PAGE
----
A good food safety culture (a term as ubiquitous as Drake’s Hotline Bling) is really about having all the staff in an organization know what hazards are associated with the food they make/handle from the owner, to management, to the front line staff. And when someone is sick, or gets fired, whoever steps into the role as a replacement. Managers have to know what’s needed to keep food safe – and ensure their staff are actually doing it.
KTNV has a great video of a poor inspection that tells the story of a poor food safety culture.
Inspectors found visibly dirty food contact surfaces, old food debris on the can opener and meat slicer and a dirty ice machine. There was also heavy debris on the floor under kitchen equipment, a badly stained cutting board, and no hair restraints for food handlers.
“A lot of things I didn’t know,” said temporary manager Angela Liu. She says she’s not used to overseeing the kitchen staff and admits she didn’t check everything the night before their unannounced inspection.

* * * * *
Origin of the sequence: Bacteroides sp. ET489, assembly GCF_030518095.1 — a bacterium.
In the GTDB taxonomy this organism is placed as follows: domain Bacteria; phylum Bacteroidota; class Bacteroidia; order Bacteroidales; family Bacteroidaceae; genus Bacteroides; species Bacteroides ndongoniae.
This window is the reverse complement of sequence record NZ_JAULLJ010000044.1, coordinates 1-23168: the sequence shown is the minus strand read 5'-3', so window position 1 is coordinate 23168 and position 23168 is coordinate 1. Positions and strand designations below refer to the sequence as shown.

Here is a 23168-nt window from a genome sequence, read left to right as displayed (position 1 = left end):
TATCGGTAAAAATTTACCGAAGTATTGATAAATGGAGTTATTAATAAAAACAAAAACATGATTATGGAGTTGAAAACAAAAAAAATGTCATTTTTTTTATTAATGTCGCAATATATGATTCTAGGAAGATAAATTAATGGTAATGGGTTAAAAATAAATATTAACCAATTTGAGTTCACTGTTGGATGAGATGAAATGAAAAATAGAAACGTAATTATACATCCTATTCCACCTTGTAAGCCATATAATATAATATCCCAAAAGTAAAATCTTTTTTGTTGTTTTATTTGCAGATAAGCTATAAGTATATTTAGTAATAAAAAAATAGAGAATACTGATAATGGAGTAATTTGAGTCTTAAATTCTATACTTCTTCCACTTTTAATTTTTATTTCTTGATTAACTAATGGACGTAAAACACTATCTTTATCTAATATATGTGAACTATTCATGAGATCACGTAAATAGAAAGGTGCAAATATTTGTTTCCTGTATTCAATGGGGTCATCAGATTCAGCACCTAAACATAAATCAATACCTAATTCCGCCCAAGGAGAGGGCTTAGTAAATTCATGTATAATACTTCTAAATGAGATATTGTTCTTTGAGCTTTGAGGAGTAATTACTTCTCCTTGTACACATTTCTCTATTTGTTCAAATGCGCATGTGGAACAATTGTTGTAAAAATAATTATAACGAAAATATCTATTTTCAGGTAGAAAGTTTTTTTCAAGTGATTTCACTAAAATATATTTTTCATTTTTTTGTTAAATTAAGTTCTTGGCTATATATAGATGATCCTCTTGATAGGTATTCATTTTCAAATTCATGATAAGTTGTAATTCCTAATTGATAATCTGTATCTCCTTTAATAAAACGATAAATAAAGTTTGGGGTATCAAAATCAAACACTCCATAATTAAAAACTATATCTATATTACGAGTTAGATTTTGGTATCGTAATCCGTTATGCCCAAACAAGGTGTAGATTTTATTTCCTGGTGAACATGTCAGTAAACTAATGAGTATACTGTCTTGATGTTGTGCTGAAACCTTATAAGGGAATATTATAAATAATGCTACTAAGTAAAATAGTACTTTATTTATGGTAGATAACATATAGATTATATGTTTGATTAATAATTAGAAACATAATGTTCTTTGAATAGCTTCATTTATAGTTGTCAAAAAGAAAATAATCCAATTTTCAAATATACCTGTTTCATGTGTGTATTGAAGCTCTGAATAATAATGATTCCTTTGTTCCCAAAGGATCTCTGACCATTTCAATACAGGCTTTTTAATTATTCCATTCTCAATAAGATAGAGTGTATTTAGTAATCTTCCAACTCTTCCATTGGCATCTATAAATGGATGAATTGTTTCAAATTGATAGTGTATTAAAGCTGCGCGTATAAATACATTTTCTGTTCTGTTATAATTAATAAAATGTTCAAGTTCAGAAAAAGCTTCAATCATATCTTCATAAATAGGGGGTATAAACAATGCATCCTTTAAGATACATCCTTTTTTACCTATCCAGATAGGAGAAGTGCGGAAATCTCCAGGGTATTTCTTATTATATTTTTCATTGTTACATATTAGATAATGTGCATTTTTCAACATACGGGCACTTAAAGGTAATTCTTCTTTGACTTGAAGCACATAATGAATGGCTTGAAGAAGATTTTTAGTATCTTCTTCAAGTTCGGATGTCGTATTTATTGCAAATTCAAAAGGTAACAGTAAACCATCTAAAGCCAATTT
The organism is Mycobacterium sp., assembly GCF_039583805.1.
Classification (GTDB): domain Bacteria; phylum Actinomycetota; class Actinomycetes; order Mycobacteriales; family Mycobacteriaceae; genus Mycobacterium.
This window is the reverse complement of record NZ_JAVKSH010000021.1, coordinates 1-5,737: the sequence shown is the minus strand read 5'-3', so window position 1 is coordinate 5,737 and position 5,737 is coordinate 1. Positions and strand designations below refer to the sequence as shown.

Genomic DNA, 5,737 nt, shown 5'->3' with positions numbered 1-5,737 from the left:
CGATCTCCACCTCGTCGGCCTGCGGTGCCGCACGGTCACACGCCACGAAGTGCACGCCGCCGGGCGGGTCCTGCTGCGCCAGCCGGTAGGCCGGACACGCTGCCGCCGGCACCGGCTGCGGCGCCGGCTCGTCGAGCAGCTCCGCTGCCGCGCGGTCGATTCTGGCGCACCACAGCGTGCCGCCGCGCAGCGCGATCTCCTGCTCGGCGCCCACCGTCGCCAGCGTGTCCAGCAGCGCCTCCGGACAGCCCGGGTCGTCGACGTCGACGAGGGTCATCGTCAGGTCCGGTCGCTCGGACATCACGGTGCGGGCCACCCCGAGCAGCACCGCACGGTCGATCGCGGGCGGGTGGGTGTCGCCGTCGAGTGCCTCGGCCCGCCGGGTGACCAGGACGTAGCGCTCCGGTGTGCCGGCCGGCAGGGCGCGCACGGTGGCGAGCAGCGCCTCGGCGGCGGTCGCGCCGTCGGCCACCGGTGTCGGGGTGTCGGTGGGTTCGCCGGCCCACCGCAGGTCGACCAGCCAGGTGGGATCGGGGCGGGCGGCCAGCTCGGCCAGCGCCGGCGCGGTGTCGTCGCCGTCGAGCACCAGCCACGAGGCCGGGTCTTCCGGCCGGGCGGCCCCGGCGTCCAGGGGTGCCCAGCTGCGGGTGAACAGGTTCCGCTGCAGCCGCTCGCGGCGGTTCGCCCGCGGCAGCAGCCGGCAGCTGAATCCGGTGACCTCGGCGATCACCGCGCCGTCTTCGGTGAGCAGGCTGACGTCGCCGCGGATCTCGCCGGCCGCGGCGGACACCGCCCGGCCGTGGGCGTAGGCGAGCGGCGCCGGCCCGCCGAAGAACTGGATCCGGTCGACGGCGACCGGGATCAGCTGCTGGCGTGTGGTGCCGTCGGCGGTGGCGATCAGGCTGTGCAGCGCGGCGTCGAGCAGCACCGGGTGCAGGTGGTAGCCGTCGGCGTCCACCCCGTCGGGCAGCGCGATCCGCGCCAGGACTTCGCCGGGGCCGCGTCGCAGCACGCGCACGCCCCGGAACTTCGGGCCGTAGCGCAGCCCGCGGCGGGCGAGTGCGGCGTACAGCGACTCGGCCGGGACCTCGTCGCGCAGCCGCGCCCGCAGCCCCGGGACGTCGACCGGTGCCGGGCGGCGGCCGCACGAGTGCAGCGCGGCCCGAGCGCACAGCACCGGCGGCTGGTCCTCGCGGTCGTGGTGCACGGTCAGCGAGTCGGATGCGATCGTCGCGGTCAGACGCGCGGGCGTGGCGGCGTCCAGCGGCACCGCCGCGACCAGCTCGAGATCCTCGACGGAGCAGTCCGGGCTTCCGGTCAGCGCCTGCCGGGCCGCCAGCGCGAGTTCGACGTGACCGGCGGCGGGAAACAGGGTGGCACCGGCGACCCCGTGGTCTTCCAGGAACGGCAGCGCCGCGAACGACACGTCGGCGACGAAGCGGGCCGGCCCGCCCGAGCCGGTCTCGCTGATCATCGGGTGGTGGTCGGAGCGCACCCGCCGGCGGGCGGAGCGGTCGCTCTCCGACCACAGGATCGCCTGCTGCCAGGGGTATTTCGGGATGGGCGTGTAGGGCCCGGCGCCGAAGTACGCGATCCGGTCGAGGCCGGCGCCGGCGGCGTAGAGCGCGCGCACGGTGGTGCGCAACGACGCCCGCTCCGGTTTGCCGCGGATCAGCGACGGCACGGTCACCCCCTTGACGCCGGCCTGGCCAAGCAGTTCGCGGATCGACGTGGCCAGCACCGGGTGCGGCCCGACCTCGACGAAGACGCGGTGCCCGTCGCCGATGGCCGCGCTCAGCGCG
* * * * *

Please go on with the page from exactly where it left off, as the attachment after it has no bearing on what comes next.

Inspectors also found a full handsink leaking dirty water. And food in the prep table not protected from contamination. Angela takes us back to show us what is now a much cleaner kitchen.
She says the owner made it clear that he never wants to see another “C” grade.
And then this excellent dialogue happens.
Angela: If C again, they all lose their job.
Darcy: That’s it. Everyone’s job’s on the line.
She shows us how everything is now labeled and double-covered to keep inspectors happy and customers healthy.
Darcy: It’s about food safety.
Angela: Yeah, food safety. Right. It’s very serious. Oh, my god. (she pauses to swat away a fly buzzing around her face.)
Darcy: You don’t want a fly in here, do you?